[Signature]

FAQs about performance plans

Review the most common questions about performance action plans:

Does every employee receive a performance action plan?

Only employees who need to address their work duties may receive a performance plan. These documents offer management the opportunity to intervene and help you correct performance issues. Performance plans are useful for holding you accountable for your work, rather than beginning the termination process.

What do you do after meeting the plan's objectives?

After meeting the plan's objectives, your employer would formally close the performance plan. They would recognize your success and allow you to continue in your role. Report your progress regularly to show your dedication to reaching the goals.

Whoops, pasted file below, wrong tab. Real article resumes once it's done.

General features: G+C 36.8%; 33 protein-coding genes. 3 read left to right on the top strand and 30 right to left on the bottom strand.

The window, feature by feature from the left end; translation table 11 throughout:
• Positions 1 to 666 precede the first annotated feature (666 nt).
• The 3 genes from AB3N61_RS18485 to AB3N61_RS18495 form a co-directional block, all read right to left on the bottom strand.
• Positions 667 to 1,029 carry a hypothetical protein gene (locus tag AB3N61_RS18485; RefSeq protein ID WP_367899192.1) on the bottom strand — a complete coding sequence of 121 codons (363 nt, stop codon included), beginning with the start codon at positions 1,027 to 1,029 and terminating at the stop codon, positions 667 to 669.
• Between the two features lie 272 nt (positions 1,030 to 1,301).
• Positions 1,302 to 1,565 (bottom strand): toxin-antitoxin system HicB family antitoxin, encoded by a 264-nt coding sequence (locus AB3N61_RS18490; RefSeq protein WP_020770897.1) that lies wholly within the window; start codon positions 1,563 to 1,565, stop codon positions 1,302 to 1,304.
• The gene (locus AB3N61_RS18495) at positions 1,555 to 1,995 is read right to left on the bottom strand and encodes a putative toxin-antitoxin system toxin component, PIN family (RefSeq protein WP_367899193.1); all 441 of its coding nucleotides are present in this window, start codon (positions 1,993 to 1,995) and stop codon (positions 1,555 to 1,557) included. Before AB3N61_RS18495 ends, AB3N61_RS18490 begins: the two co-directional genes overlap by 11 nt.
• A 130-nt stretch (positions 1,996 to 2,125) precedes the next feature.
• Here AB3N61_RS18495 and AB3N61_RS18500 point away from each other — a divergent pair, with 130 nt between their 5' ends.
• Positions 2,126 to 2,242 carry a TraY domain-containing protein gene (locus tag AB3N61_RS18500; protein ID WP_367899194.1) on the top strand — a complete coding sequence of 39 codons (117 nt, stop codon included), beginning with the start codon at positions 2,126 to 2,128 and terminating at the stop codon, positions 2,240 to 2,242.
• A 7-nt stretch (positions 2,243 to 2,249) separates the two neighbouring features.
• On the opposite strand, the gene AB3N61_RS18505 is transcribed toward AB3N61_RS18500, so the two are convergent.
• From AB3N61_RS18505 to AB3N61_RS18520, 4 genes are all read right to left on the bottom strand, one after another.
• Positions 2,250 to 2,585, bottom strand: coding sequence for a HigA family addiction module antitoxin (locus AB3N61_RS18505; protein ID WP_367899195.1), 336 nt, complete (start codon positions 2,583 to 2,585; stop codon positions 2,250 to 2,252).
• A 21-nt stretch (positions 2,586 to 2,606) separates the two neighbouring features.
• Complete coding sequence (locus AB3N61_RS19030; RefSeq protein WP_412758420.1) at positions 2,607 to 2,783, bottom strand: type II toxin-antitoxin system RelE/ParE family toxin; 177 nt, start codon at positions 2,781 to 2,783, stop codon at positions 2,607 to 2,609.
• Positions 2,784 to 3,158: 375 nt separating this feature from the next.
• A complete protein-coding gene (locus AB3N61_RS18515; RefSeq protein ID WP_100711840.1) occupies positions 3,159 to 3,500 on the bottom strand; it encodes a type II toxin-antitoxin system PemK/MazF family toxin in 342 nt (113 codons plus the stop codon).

What is the difference between a performance plan and a professional development plan?

A professional development plan is a document outlining actionable steps for reaching your career goals. Create one and use it to guide your goals for skills and experience to gain. In comparison, a performance improvement plan is a document from your employer on how to succeed in the workplace.

Related

View More 

What Are The 4 Working Styles? (And How To Learn Yours)

Learn what a working style is and why it's important, and learn about the four different work types, with personality tests, to learn your personal work style.

16 Tips To Help You Work Smarter, Not Harder

Learn more about why it's important to work smarter, not harder, and consider 16 easy-to-follow tips to help you do so, improving your overall productivity.